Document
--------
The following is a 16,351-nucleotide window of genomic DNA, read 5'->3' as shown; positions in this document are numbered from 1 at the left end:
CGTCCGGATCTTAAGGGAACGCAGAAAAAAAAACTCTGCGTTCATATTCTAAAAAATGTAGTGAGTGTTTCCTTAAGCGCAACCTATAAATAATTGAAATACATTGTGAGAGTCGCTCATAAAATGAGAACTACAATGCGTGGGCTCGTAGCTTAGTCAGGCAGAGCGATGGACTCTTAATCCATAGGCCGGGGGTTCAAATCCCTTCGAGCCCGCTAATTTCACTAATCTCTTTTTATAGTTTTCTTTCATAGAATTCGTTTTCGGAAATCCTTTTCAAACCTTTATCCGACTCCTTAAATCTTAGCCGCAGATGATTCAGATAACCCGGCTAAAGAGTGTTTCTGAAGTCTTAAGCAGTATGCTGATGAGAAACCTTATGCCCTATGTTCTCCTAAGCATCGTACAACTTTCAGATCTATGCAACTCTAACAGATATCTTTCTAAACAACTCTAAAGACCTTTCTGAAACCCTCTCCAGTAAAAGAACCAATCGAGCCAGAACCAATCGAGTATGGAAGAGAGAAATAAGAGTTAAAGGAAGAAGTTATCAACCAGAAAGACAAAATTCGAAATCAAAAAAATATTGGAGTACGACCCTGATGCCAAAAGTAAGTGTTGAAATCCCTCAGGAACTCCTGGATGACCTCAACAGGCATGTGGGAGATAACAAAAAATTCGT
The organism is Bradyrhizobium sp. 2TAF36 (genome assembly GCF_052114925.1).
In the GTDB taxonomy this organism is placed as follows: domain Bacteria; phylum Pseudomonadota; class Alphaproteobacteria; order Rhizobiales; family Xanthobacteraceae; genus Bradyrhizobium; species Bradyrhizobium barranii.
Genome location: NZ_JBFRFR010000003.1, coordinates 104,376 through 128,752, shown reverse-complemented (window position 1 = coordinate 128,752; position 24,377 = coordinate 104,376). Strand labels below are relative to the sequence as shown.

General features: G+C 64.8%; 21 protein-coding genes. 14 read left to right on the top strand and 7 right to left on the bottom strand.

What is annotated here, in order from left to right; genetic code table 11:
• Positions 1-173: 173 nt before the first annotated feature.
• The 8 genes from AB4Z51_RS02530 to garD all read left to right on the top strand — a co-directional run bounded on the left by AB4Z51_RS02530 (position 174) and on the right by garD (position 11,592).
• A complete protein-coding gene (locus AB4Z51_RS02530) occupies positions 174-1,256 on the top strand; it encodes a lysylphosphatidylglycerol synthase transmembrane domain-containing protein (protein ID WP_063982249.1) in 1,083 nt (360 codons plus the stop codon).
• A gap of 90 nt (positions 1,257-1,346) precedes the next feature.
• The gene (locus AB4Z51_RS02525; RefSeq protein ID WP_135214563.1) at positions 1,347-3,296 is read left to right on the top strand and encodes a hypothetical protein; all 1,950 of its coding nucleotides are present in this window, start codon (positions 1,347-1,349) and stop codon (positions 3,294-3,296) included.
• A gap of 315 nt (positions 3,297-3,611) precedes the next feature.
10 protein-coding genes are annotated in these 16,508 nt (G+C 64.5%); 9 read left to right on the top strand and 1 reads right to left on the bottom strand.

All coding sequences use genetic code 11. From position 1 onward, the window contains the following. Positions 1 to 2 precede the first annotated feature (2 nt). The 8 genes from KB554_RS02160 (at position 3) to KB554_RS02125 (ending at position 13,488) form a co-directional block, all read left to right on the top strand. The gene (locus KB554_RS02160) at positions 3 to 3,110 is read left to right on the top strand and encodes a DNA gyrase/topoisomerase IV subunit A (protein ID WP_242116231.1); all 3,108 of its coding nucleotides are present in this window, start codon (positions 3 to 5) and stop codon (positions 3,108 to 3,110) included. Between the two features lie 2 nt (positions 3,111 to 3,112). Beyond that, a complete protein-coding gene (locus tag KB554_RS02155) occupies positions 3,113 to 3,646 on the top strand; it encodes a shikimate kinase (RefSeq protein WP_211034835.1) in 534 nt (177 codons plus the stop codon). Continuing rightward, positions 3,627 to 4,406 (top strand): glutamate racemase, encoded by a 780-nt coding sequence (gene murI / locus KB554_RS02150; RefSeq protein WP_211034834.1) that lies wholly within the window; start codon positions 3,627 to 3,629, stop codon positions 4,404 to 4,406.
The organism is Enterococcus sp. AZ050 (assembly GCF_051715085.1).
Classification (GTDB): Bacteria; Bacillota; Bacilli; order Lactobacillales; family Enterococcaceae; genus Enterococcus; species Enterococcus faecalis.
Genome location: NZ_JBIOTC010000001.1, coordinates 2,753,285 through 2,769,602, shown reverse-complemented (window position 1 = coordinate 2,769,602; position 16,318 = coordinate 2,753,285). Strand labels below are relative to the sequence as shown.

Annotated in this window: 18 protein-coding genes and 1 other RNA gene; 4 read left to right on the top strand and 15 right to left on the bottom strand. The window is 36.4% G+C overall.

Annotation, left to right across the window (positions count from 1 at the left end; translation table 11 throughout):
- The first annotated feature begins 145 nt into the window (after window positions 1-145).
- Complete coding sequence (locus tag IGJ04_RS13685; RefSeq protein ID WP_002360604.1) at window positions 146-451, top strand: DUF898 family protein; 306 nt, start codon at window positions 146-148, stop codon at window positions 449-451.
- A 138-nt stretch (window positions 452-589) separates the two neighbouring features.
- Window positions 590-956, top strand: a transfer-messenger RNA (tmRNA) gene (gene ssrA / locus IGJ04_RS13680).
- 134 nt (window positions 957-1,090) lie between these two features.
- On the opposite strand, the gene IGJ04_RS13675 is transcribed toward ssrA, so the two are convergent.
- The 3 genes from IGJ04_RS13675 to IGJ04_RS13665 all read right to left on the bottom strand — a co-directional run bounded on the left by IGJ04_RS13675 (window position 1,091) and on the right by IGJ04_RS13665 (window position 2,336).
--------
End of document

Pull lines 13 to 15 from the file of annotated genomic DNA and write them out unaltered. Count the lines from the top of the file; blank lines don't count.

• A gap of 315 nt (positions 3,297-3,611) precedes the next feature.
10 protein-coding genes are annotated in these 16,508 nt (G+C 64.5%); 9 read left to right on the top strand and 1 reads right to left on the bottom strand.

All coding sequences use genetic code 11. From position 1 onward, the window contains the following. Positions 1 to 2 precede the first annotated feature (2 nt). The 8 genes from KB554_RS02160 (at position 3) to KB554_RS02125 (ending at position 13,488) form a co-directional block, all read left to right on the top strand. The gene (locus KB554_RS02160) at positions 3 to 3,110 is read left to right on the top strand and encodes a DNA gyrase/topoisomerase IV subunit A (protein ID WP_242116231.1); all 3,108 of its coding nucleotides are present in this window, start codon (positions 3 to 5) and stop codon (positions 3,108 to 3,110) included. Between the two features lie 2 nt (positions 3,111 to 3,112). Beyond that, a complete protein-coding gene (locus tag KB554_RS02155) occupies positions 3,113 to 3,646 on the top strand; it encodes a shikimate kinase (RefSeq protein WP_211034835.1) in 534 nt (177 codons plus the stop codon). Continuing rightward, positions 3,627 to 4,406 (top strand): glutamate racemase, encoded by a 780-nt coding sequence (gene murI / locus KB554_RS02150; RefSeq protein WP_211034834.1) that lies wholly within the window; start codon positions 3,627 to 3,629, stop codon positions 4,404 to 4,406.